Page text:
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Ancient LettersClassical and Late Antique Epistolography$
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Ruth Morello and A. D. Morrison

Print publication date: 2007

Print ISBN-13: 9780199203956

Published to Oxford Scholarship Online: September 2007

DOI: 10.1093/acprof:oso/9780199203956.001.0001

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St Patrick and the Art of Allusion

St Patrick and the Art of Allusion

Chapter:
(p.325) 14 St Patrick and the Art of Allusion
Source:
Ancient Letters
Author(s):

Andrew Fear

Publisher:
Oxford University Press
DOI:10.1093/acprof:oso/9780199203956.003.0015

This chapter discusses how St Patrick used a letter, known as the Epistola, to campaign for the excommunication of Coroticus' men until they take penance and free their captives, although the letter makes it clear that Patrick holds out little hope that such repentance will be forthcoming. Coroticus is a warlord in Britain who, some time in the first 3rd of the 5th century AD, launched a slave raid on the coast of Ireland, at a time when St Patrick was holding a mass baptism of catechumens. The attack produced a bumper crop of captives for the raiders. A request was made by St Patrick to the attacker to agree terms for ransoming those abducted, but Coroticus refused. This provoked the saint to write Epistola, which falls into a distinct sub-genre of epistolary writing, the Open Letter, where it is made explicit that the intended audience is larger than simply the ostensible addressee in order that the addressee's sins, or more rarely praises, are broadcast as widely as possible.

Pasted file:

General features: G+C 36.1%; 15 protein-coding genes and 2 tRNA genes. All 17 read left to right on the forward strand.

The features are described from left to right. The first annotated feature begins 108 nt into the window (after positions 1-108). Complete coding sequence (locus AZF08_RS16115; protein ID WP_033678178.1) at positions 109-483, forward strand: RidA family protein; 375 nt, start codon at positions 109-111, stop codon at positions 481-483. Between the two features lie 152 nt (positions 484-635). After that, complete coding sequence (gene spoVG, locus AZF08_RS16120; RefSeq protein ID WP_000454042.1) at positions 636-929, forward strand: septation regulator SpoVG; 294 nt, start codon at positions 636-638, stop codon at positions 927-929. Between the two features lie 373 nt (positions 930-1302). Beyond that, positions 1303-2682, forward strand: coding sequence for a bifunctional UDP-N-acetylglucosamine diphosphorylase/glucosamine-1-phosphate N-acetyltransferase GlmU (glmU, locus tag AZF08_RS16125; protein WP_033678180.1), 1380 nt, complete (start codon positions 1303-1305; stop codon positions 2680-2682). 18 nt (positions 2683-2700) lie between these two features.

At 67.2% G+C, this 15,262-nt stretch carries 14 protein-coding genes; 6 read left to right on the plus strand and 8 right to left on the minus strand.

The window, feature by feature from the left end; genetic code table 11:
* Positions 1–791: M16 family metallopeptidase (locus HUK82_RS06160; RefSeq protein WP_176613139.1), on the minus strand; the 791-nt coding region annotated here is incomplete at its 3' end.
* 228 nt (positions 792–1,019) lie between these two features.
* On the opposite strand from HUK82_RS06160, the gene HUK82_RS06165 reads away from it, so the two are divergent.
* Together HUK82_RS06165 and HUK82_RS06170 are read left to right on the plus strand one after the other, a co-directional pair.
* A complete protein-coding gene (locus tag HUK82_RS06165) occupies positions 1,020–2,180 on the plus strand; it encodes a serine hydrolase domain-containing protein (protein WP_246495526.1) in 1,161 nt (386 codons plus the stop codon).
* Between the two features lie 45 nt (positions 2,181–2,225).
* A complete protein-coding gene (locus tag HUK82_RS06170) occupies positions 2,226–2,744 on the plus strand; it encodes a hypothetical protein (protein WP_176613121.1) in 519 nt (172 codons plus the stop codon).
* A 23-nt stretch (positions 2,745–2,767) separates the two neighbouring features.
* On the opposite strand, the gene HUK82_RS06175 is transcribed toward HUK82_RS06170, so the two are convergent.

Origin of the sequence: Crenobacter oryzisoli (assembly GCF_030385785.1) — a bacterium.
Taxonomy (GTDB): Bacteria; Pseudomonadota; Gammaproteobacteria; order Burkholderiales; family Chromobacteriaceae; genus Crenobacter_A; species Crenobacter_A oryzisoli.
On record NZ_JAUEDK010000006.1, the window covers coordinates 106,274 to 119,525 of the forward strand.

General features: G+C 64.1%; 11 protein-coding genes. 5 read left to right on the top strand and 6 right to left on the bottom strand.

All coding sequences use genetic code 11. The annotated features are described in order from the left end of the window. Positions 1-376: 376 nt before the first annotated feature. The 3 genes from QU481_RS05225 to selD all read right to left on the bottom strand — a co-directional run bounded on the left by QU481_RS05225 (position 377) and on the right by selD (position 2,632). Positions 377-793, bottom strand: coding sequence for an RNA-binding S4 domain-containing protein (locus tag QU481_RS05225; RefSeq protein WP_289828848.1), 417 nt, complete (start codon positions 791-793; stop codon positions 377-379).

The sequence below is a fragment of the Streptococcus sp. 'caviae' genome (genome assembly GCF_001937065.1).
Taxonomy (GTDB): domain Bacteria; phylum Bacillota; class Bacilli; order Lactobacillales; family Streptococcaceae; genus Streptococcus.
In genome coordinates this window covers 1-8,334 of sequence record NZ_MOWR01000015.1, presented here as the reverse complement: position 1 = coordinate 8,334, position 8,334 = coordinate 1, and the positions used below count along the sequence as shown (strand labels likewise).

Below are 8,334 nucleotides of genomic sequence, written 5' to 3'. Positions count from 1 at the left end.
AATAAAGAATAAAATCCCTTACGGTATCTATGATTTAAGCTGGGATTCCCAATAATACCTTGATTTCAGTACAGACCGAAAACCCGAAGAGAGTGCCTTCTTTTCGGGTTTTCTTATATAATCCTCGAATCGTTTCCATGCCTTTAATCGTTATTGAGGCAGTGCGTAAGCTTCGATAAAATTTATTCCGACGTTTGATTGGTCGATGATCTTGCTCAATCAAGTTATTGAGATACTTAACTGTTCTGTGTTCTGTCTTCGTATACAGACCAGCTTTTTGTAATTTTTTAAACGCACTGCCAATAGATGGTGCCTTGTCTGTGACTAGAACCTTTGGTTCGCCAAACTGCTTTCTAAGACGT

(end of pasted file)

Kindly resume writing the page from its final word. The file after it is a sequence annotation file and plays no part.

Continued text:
Keywords:   St Patrick, ancient letters, excommunication, Coroticus, Epistola, British Church, allusions

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